Severe financial market events, like the “Brexit” vote in which Britons opted to leave the 28-member European Union (EU), stoke up uncertainty and make appropriate strategy selections all the more important. These events can also make stock pricing a difficult task (especially under the theory-driven capital asset pricing model),
Global stock markets – London’s in particular – were plunged into uncertainty and extreme volatility in the wake of the dramatic June 2016 vote, with stock markets seesawing from hefty losses to gradual recoveries partly thanks to hopes for central bank stimulus packages.
For investors, particularly those heavily invested in the London exchange, the numerous uncertainties about the Brexit process and what this will mean for the UK business environment makes strategy selection and stock picking that much tougher.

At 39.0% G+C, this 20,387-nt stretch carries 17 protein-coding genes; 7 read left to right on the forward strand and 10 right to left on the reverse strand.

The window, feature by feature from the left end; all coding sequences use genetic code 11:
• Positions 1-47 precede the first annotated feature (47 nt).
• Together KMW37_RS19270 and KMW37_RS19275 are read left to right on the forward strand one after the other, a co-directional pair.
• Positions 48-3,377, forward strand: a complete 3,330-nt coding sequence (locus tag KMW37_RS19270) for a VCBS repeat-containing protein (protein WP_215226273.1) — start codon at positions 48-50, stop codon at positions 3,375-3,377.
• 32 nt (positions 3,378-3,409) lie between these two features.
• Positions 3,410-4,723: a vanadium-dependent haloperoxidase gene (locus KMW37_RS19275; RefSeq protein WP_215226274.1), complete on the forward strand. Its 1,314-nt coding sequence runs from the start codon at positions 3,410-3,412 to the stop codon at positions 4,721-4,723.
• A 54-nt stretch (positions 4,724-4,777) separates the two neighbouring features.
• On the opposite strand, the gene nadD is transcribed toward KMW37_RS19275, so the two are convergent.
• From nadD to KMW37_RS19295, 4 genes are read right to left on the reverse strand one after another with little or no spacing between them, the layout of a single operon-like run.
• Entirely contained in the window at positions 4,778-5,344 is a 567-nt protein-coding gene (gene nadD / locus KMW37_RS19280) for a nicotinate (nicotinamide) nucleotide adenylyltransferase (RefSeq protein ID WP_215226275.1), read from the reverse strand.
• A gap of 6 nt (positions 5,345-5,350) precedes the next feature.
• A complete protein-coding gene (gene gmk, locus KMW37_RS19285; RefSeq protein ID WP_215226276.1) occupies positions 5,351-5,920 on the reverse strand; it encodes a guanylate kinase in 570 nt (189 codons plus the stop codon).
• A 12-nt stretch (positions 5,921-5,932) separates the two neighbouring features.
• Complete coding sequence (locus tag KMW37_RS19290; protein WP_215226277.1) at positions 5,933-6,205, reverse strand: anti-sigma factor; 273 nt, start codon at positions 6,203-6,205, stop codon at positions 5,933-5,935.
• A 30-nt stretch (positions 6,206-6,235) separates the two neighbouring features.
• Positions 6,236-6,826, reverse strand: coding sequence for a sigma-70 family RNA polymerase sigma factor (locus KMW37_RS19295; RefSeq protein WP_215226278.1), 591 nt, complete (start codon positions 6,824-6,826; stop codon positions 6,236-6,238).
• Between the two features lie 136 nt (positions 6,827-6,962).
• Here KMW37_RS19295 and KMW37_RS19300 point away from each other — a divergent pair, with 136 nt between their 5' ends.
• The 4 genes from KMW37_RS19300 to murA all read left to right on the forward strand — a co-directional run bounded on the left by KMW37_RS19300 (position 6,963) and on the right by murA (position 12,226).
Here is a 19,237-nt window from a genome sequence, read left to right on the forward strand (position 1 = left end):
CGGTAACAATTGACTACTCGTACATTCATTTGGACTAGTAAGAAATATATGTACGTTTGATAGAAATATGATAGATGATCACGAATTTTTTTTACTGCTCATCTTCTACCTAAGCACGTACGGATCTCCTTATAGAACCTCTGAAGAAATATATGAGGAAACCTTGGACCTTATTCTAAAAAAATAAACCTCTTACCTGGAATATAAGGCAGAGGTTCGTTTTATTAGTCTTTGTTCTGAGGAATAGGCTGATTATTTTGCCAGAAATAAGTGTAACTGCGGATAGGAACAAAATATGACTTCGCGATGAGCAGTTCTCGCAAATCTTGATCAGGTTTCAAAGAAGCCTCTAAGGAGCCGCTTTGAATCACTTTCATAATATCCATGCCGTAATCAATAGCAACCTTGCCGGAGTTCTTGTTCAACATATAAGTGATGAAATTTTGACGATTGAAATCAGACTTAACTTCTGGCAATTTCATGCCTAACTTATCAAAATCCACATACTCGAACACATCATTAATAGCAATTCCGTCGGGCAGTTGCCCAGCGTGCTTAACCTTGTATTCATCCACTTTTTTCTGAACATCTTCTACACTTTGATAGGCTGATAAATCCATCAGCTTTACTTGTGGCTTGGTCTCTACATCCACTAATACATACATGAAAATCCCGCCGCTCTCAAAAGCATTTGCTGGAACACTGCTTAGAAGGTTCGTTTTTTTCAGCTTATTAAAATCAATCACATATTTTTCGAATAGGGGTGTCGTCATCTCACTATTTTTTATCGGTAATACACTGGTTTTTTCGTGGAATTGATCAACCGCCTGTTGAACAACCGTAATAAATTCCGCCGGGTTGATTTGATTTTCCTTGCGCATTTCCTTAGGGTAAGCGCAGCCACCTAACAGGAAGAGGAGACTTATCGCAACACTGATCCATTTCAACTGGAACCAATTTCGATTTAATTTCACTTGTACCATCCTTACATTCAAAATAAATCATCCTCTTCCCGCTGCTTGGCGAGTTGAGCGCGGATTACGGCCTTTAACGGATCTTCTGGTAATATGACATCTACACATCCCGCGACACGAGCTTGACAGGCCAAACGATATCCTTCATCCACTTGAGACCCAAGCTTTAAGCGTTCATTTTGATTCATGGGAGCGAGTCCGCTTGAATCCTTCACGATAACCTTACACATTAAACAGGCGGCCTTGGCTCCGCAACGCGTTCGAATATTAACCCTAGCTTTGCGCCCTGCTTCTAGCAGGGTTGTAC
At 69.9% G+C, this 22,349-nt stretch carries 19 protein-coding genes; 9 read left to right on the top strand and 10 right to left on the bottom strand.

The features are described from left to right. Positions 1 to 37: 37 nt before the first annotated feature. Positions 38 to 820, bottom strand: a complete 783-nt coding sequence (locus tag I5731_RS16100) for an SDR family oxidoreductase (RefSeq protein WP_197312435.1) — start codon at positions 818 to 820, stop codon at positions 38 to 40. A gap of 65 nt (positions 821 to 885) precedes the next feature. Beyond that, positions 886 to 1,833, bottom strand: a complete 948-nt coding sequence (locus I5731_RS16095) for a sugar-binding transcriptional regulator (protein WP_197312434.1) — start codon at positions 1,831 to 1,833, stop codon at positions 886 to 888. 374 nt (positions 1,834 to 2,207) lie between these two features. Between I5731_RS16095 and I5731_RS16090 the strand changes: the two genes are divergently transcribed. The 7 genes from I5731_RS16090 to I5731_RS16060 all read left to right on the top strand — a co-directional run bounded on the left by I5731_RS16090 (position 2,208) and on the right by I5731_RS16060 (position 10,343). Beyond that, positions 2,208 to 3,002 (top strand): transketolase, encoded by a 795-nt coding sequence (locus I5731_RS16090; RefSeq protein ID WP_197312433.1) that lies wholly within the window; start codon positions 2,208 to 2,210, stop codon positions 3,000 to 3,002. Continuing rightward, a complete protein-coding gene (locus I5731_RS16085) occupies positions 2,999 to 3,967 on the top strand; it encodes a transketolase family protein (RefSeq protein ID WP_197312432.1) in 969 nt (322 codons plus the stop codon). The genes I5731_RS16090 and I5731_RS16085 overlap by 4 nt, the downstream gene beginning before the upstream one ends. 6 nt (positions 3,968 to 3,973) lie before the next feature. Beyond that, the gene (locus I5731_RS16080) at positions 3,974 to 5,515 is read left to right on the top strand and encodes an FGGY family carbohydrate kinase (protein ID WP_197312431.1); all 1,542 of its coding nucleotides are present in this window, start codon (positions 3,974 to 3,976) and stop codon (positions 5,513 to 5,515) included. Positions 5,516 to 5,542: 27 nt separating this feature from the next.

The British pound fell as much as 11.5% to reach a 31-year low against the dollar in the days after the vote, before recovering somewhat in the following few days. The FTSE 250 index plunged 7% and 6.96% respectively in the two trading days following the vote results, wiping enormous value off benchmark index funds and leading to widespread capital losses across markets. Further, the financial market risk pushed ratings agencies to downgrade UK credit. Meanwhile, contagion meant global markets shed $2 trillion in value in the hours after the referendum.
But some quantitative strategies, which rely on rules-based methodologies and which scour markets for abnormalities which might help boost returns and control risks, bucked the trend and delivered strong gains.